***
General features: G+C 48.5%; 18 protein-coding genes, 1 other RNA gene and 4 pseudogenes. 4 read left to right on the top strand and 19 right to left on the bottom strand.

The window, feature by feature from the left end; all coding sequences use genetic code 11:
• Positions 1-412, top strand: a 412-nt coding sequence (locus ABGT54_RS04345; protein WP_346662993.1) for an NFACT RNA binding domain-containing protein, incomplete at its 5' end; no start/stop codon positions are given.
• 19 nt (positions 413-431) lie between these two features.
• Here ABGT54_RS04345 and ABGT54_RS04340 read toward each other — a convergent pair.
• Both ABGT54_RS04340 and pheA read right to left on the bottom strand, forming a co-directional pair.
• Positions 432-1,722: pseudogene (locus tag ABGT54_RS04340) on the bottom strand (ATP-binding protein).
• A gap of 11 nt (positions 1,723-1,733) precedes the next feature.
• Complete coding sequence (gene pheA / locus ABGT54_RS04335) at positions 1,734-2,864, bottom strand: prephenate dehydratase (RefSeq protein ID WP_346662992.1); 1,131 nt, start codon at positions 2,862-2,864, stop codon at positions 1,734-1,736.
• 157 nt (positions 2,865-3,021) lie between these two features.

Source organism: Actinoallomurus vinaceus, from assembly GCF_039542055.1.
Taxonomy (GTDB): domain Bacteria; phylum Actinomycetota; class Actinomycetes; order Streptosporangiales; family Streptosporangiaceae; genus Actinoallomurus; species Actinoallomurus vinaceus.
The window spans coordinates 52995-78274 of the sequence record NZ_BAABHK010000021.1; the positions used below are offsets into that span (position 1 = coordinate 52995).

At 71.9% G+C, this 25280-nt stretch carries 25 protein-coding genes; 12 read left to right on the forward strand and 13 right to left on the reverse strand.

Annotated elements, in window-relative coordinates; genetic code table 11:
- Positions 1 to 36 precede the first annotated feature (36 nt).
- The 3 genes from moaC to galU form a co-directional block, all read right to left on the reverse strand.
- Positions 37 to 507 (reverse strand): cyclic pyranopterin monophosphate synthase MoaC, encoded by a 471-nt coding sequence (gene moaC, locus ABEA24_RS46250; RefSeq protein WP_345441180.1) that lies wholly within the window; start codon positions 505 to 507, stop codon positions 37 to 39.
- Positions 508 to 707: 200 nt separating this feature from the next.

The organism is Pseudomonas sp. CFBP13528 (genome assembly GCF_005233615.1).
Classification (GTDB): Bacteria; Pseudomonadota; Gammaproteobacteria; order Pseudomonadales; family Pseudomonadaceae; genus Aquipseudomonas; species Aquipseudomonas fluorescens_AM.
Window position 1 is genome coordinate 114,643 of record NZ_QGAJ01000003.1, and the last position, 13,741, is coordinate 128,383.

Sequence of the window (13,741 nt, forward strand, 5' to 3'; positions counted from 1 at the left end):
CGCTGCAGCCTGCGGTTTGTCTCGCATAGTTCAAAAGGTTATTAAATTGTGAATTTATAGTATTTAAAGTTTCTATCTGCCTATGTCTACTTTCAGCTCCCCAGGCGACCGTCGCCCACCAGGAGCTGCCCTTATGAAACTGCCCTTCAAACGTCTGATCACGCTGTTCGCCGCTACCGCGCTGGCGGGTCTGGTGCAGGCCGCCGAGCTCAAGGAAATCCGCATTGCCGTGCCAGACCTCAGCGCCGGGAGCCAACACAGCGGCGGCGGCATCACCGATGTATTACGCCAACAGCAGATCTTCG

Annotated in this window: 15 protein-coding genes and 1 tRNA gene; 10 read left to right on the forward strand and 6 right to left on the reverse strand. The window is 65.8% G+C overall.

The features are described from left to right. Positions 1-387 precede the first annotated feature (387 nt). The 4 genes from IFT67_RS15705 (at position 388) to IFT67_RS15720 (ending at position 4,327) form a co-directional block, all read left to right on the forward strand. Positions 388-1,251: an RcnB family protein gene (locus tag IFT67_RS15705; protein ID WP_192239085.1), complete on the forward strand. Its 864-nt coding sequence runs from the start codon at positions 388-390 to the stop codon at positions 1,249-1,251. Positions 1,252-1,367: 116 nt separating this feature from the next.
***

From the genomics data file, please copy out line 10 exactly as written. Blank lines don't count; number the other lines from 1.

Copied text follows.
• 157 nt (positions 2,865-3,021) lie between these two features.